Brian McKeever going for triple gold in Sochi in men's 10K
'It would be nice' to win more golds, cross-country skier says
Brian McKeever has already accomplished some spectacular feats at the Sochi Paralympics. But spectacular isn’t what the cross-country skier is after.
First, the cross-country skier won Canada’s first gold medal with a stunning come-from-behind victory in the men’s visually impaired 20-kilometre race on Monday.
- Brian McKeever falls, gets up, wins Paralympic gold
- Brian McKeever wins cross-country Paralympic gold
Next, he won another gold in what may be remembered as one of the most jaw-dropping comebacks at these Games — or in sport generally.
Then came word that he was one of two Canadians shortlisted for the prestigious Whang Youn Dai Achievement Award for outstanding performance and overcoming adversity, presented at every Paralympic Games. (He did not win.)
One might think that would be enough for a nine-day stretch. But it’s not.
On Sunday, McKeever will race the men’s 10K, one of the final events of the 2014 Games. If he wins, he will become the first Canadian winter Paralympian to win 10 gold medals, a feat accomplished so far only by summer Paralympians.
He will also become the first Canadian winter Paralympian to repeat as gold medallist in three events.
Close calls in early races
“I’ve never really thought about the wins or the results,” McKeever, 34, told CBC Sports. “It’s more about a self-satisfaction of trying to push my own level. It’s more about an inward feeling of ‘I did everything that I could.’
“If I hit the finish line and say that was the best result I could have today, then that’s a victory for me regardless of where the placement might be.”
He does everything like a world-class skier.- Jack Sasseville, former Olympic cross-country ski coach
When you’re as good as McKeever, however, the only competition might, in fact, be yourself.
“He does everything well,” said Jack Sasseville, who coached the Canadian cross-country ski team from 1979 to 1992, a four-time Olympic team coach and is a longtime nordic analyst for CBC Sports.
“He does everything like a world-class skier. He’s got great technique, he’s physiologically one of the best athletes in the world, he’s got great mental skills and he has good tactics. He can think his way around the course.”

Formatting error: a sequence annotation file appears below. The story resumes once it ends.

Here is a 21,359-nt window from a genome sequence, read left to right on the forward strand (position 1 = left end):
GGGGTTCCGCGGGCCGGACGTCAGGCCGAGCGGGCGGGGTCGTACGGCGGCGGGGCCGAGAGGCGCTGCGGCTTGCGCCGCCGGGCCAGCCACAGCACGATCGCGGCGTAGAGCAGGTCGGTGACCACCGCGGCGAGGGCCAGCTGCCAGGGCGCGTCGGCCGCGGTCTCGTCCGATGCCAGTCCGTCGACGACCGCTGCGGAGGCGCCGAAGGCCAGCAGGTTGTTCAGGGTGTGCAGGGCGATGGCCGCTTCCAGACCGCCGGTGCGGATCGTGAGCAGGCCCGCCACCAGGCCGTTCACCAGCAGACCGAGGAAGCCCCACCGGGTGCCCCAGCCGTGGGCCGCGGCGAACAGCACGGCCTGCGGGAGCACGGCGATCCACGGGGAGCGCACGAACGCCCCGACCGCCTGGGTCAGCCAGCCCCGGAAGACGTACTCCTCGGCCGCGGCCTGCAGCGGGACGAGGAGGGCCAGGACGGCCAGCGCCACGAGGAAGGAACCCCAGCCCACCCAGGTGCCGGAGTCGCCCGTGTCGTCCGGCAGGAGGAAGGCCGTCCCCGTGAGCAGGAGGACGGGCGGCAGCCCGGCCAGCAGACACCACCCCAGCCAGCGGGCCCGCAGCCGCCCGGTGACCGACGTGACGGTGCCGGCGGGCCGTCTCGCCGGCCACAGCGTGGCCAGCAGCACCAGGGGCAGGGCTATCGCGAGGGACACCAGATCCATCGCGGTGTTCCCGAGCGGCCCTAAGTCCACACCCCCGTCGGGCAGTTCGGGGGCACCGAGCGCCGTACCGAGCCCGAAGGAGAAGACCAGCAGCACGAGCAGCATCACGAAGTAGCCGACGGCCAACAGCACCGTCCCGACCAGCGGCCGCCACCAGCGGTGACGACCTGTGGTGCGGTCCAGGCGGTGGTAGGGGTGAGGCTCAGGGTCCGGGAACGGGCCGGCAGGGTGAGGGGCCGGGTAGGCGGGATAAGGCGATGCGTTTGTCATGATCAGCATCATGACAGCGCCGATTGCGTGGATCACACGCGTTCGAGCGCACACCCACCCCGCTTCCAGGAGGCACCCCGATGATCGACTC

Vision loss ongoing
But watching both of McKeever’s Sochi races, it wasn’t immediately clear that McKeever, 34, would win them, let alone medal in them.
In the 20K, he and his first guide Erik Carleton trailed in fourth place for the first half of the race, lagging behind the strong Russian skiers more than 10 years his junior. He switched guides at the halfway mark and powered through, overcoming the field and beating them by more than a minute.
The 1K race was even more of a nail-biter.
About 200 metres into the race, a Russia skier skied over McKeever's pole. McKeever tripped and fell to the ground, then got up, got racing and won, by more than a second, with a time of just three minutes 59.6 seconds.
McKeever was 19 when he was diagnosed with Stargardt disease, a degenerative loss of central vision. He has between five and 10 per cent of vision left, and continues to "lose a little bit over the years."
"It's slowly degenerating and I don't notice the difference," he told CBC's As It Happens. "I don't even see it as being a disability. It's just another struggle to get beyond, and everybody has those."
Sizing up the competition, it will most likely be Sweden’s Zebastian Modin or Russia’s Stanislav Chokhlaev that puts an end to McKeever’s dominance on the Paralympic stage.
Modin, 19, is participating in his second Winter Games. He won bronze in the 20K and silver in the 1K. Chokhlaev, 24, won silver in the 20K and bronze in the 15K biathlon.
"It would be nice," McKeever said Wednesday, of winning more golds. "But it's hard to expect that stuff. The Paralympics are at such a high level now that it is very difficult to win these."
The men’s 10km free takes place Sunday at 10:20 ET (streaming live on cbc.ca/paralympics.)